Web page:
What is encouraging are the growing signs that academics and policy-makers are strengthening their engagement with one another – as, in a small way, the programme of British Academy Policy Forums helps demonstrate. On a larger scale, the involvement of the Economic and Social Research Council in Government’s 2013 ‘What Works’ initiative – which aims to help guide decision-making in tackling crime, promoting active and independent ageing, effective early intervention, and fostering local economic growth – illustrates a welcome recognition of the value of robust research evidence in policy-making.  See the Economic and Social Research Council’s website.

See also the newly published monograph The Impact of The Social Sciences: How Academics and Their Research Make a Difference, by LSE academics Simon Bastow, Jane Tinkler and Patrick Dunleavy, London, 2014

The edifice of knowledge is never complete. Today’s work rests on – at the same time as it revises – yesterday’s; that in turn is its fate tomorrow. For Jonathan Bate, Shakespeare is both a midpoint and a living, changing reference. He is often venerated as the father figure, the place to begin, although he built on Chaucer and much other earlier literature. Shakespeare too has been constantly reinvented, revived and in turn had a shaping influence as the inspiration for so much later creativity. ‘So he is genuinely a figure who is constantly changing. But he’s a figure who, in his work – and in the story of the reinventions of his work – enables us to connect the past, the present and the future.’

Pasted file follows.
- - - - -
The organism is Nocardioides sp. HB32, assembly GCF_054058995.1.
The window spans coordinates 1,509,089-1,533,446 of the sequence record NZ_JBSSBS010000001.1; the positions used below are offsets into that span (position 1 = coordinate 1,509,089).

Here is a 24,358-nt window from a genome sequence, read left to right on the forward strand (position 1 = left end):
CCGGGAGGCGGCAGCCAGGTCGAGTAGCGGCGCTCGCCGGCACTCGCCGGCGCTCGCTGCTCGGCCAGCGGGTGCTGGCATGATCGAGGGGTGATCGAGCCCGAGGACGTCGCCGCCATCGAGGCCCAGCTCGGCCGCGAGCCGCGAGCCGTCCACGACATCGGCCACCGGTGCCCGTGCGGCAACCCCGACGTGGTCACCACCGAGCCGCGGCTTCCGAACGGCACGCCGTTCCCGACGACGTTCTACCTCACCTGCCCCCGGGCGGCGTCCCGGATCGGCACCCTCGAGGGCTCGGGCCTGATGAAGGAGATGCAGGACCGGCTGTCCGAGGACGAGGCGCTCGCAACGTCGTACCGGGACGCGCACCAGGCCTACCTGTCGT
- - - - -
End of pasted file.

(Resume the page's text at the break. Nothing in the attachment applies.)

Apprehending the condition of people is one of the many things that Shakespeare – both the ‘original’ and the ‘revised’ – is all about, says Nicholas Stern, ‘telling us what people want, what they do and trying to understand and celebrate some of the mysteries.’ He adds: ‘We have to take the concept of prosperity beyond income or consumption or material wealth. Much more than that, it is how we live, how we manage and live with uncertainty and anxiety. We must recognise both that insecurity and worry can make us less prosperous, and that uncertainty is a part of and sometimes the spice of life. The humanities and social sciences help us understand what prosperity means, and how it can be fostered, individually, in a community and in the world. That is one of the crucial reasons they matter so much, and why they are so important now.’